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Research Report

Local Perspectives of Forest Landscapes: A Preliminary Evaluation of Land and Soils, and their Importance in Malinau, East Kalimantan, Indonesia

Imam Basuki
Douglas Sheil
Copyright Date: Jan. 1, 2005
Pages: 131
OPEN ACCESS
https://www.jstor.org/stable/resrep02044
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Table of Contents

  1. (pp. 1-6)

    When it comes to natural resources, the needs and priorities of local communities are seldom obvious to outsiders. Outsiders, whether they are private businesses, government agencies or development organizations, often have a poor understanding of how local communities value and manage their natural resources, a situation complicated by a lack of appropriate procedures to fill in these knowledge gaps. As a result, communities can often become the victims of poorly informed decision-making, a situation that often leads to both conflict and environmental degradation.

    Conflicts regarding forestland management between communities and forest concessionaires, mining companies, or forest plantations have become a...

  2. (pp. 7-12)

    Two hundred research plots were established in the study area during four separate periods from November 1999 to December 2000. These four periods are referred to as Multidisciplinary Landscape Assessments (MLA) 1 through 4 (Table 2). In addition, two other work periods, each for one month, were undertaken to check and expand upon local perceptions of the land.

    The field plots were located using systematic sampling methods informed by local people’s valuation, site characteristics, and map units (see Sheil et al. 2002). The recording of basic physical land characteristics at each site was based on standard procedures and terminology (Jurusan...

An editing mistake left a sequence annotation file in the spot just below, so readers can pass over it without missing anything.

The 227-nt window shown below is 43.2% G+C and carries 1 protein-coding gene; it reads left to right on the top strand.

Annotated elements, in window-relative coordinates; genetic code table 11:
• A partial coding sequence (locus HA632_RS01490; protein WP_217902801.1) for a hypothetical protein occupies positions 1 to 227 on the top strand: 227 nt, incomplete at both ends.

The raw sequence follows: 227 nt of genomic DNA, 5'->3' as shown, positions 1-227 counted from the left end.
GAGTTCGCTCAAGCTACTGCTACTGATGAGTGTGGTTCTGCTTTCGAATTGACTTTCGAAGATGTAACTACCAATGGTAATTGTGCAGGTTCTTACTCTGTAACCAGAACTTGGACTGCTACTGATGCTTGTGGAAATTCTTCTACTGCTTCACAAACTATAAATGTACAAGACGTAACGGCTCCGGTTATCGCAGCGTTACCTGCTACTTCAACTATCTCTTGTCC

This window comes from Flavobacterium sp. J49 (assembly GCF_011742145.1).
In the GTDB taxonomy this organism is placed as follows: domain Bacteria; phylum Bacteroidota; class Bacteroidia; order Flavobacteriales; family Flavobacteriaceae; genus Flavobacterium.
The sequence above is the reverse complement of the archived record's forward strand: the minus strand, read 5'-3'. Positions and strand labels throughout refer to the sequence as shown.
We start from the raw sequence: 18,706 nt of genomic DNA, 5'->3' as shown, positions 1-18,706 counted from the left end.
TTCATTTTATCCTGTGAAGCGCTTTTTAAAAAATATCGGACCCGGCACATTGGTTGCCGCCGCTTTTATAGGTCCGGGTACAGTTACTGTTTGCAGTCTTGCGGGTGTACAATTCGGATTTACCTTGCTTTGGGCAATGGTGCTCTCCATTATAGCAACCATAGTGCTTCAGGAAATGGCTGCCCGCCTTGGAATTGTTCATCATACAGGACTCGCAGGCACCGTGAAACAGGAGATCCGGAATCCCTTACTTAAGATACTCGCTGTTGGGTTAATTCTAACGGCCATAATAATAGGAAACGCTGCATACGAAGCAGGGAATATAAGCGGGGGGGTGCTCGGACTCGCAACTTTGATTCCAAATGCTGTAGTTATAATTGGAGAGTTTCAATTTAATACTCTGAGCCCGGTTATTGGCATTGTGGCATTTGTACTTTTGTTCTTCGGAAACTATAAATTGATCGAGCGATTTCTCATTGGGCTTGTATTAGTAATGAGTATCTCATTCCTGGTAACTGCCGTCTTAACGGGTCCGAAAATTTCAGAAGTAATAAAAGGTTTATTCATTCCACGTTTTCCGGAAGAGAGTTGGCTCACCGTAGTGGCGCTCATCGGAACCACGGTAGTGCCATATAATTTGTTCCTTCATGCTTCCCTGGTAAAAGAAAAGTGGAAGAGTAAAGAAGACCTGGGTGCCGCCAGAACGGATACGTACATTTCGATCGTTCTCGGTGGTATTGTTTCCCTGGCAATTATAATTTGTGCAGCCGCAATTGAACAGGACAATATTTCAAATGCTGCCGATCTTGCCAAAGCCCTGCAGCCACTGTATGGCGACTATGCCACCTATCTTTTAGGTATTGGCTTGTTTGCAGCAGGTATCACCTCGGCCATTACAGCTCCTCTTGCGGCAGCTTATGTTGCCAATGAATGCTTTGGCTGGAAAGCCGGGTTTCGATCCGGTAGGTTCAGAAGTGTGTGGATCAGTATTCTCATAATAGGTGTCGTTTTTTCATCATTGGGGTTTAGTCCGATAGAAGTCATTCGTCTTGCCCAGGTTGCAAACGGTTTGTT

3. (pp. 13-57)

    Our evaluation of Malinau’s land is divided into three parts: the first focuses upon a standard, or ‘soil scientists’, assessment, the second investigate local people’s perceptions, and the third offers a comparison of the two.

    This section describes the results of an examination of our field and laboratory measurements using standard assessment procedures.

    Selected sites are biased towards flatter terrain (figure 6). This is a practical reflection of the difficulties of sampling on severe slopes, but also emphasises areas that are accessible, and useful, to local communities. Local people prefer level areas for their settlements, agricultural fields and gardens.

    Flatter...

  4. (pp. 58-59)

    Our various methods have captured a range of valuable information regarding land resources from both a soil and crop science, and a local perspective. This study has been based on the simple proposition that local people’s knowledge of land resources can and should be used to guide, facilitate and inform any agriculture or forestry interventions. So what can we conclude?

    Five soil orders were identified in the sampled region: Oxisols, Ultisols, Alfisols, Inceptisols, and Entisols, with Oxisols being the most common. The soils studies are mostly acidic (average pH 4.5 to 5). The area is highly infertile by any standard....